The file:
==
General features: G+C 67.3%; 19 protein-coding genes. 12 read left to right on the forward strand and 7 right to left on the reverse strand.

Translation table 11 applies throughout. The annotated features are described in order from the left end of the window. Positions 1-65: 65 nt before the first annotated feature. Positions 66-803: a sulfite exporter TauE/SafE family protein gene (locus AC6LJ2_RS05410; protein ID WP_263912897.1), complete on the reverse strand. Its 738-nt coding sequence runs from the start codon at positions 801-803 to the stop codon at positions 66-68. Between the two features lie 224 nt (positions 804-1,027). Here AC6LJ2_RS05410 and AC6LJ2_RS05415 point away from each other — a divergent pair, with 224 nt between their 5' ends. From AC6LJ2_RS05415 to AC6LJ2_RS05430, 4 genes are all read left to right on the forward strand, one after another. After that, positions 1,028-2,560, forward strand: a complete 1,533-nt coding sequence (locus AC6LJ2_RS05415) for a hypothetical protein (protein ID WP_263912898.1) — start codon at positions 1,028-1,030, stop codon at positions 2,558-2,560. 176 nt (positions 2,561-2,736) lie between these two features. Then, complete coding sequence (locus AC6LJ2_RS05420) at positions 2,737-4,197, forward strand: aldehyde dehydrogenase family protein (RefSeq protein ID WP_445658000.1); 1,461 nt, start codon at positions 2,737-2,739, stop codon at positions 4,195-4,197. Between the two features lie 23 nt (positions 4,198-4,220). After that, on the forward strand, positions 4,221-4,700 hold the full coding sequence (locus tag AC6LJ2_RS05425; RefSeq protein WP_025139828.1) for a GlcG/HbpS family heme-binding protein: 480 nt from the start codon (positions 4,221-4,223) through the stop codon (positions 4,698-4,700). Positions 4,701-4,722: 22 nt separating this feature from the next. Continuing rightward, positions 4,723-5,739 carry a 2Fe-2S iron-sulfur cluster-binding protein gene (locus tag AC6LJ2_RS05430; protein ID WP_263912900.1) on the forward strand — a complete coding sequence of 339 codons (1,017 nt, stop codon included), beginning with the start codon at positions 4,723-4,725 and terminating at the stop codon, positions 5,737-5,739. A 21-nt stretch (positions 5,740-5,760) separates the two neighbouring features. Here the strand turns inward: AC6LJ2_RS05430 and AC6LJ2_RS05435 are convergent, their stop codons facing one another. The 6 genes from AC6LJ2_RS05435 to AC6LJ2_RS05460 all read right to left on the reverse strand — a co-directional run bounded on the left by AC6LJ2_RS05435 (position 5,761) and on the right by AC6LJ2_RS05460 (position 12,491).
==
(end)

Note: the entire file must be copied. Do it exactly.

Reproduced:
General features: G+C 67.3%; 19 protein-coding genes. 12 read left to right on the forward strand and 7 right to left on the reverse strand.

Translation table 11 applies throughout. The annotated features are described in order from the left end of the window. Positions 1-65: 65 nt before the first annotated feature. Positions 66-803: a sulfite exporter TauE/SafE family protein gene (locus AC6LJ2_RS05410; protein ID WP_263912897.1), complete on the reverse strand. Its 738-nt coding sequence runs from the start codon at positions 801-803 to the stop codon at positions 66-68. Between the two features lie 224 nt (positions 804-1,027). Here AC6LJ2_RS05410 and AC6LJ2_RS05415 point away from each other — a divergent pair, with 224 nt between their 5' ends. From AC6LJ2_RS05415 to AC6LJ2_RS05430, 4 genes are all read left to right on the forward strand, one after another. After that, positions 1,028-2,560, forward strand: a complete 1,533-nt coding sequence (locus AC6LJ2_RS05415) for a hypothetical protein (protein ID WP_263912898.1) — start codon at positions 1,028-1,030, stop codon at positions 2,558-2,560. 176 nt (positions 2,561-2,736) lie between these two features. Then, complete coding sequence (locus AC6LJ2_RS05420) at positions 2,737-4,197, forward strand: aldehyde dehydrogenase family protein (RefSeq protein ID WP_445658000.1); 1,461 nt, start codon at positions 2,737-2,739, stop codon at positions 4,195-4,197. Between the two features lie 23 nt (positions 4,198-4,220). After that, on the forward strand, positions 4,221-4,700 hold the full coding sequence (locus tag AC6LJ2_RS05425; RefSeq protein WP_025139828.1) for a GlcG/HbpS family heme-binding protein: 480 nt from the start codon (positions 4,221-4,223) through the stop codon (positions 4,698-4,700). Positions 4,701-4,722: 22 nt separating this feature from the next. Continuing rightward, positions 4,723-5,739 carry a 2Fe-2S iron-sulfur cluster-binding protein gene (locus tag AC6LJ2_RS05430; protein ID WP_263912900.1) on the forward strand — a complete coding sequence of 339 codons (1,017 nt, stop codon included), beginning with the start codon at positions 4,723-4,725 and terminating at the stop codon, positions 5,737-5,739. A 21-nt stretch (positions 5,740-5,760) separates the two neighbouring features. Here the strand turns inward: AC6LJ2_RS05430 and AC6LJ2_RS05435 are convergent, their stop codons facing one another. The 6 genes from AC6LJ2_RS05435 to AC6LJ2_RS05460 all read right to left on the reverse strand — a co-directional run bounded on the left by AC6LJ2_RS05435 (position 5,761) and on the right by AC6LJ2_RS05460 (position 12,491).